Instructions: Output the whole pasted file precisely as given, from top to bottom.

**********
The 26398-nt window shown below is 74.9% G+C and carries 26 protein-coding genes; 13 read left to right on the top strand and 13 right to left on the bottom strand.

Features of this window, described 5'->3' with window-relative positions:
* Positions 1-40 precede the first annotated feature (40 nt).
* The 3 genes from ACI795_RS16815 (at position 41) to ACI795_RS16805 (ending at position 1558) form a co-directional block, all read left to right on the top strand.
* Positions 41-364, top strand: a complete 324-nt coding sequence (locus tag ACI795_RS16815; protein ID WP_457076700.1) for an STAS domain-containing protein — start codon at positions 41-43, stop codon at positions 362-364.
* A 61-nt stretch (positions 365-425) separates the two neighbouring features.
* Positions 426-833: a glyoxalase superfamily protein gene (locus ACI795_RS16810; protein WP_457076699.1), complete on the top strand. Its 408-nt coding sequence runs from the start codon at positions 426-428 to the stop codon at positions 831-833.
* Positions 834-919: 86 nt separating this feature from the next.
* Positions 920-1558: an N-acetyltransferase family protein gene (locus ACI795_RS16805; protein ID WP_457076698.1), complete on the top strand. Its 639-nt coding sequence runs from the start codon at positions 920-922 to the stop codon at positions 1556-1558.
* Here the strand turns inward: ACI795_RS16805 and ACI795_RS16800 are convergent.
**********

The 26398-nt window shown below is 74.9% G+C and carries 26 protein-coding genes; 13 read left to right on the top strand and 13 right to left on the bottom strand.

Features of this window, described 5'->3' with window-relative positions:
* Positions 1-40 precede the first annotated feature (40 nt).
* The 3 genes from ACI795_RS16815 (at position 41) to ACI795_RS16805 (ending at position 1558) form a co-directional block, all read left to right on the top strand.
* Positions 41-364, top strand: a complete 324-nt coding sequence (locus tag ACI795_RS16815; protein ID WP_457076700.1) for an STAS domain-containing protein — start codon at positions 41-43, stop codon at positions 362-364.
* A 61-nt stretch (positions 365-425) separates the two neighbouring features.
* Positions 426-833: a glyoxalase superfamily protein gene (locus ACI795_RS16810; protein WP_457076699.1), complete on the top strand. Its 408-nt coding sequence runs from the start codon at positions 426-428 to the stop codon at positions 831-833.
* Positions 834-919: 86 nt separating this feature from the next.
* Positions 920-1558: an N-acetyltransferase family protein gene (locus ACI795_RS16805; protein ID WP_457076698.1), complete on the top strand. Its 639-nt coding sequence runs from the start codon at positions 920-922 to the stop codon at positions 1556-1558.
* Here the strand turns inward: ACI795_RS16805 and ACI795_RS16800 are convergent.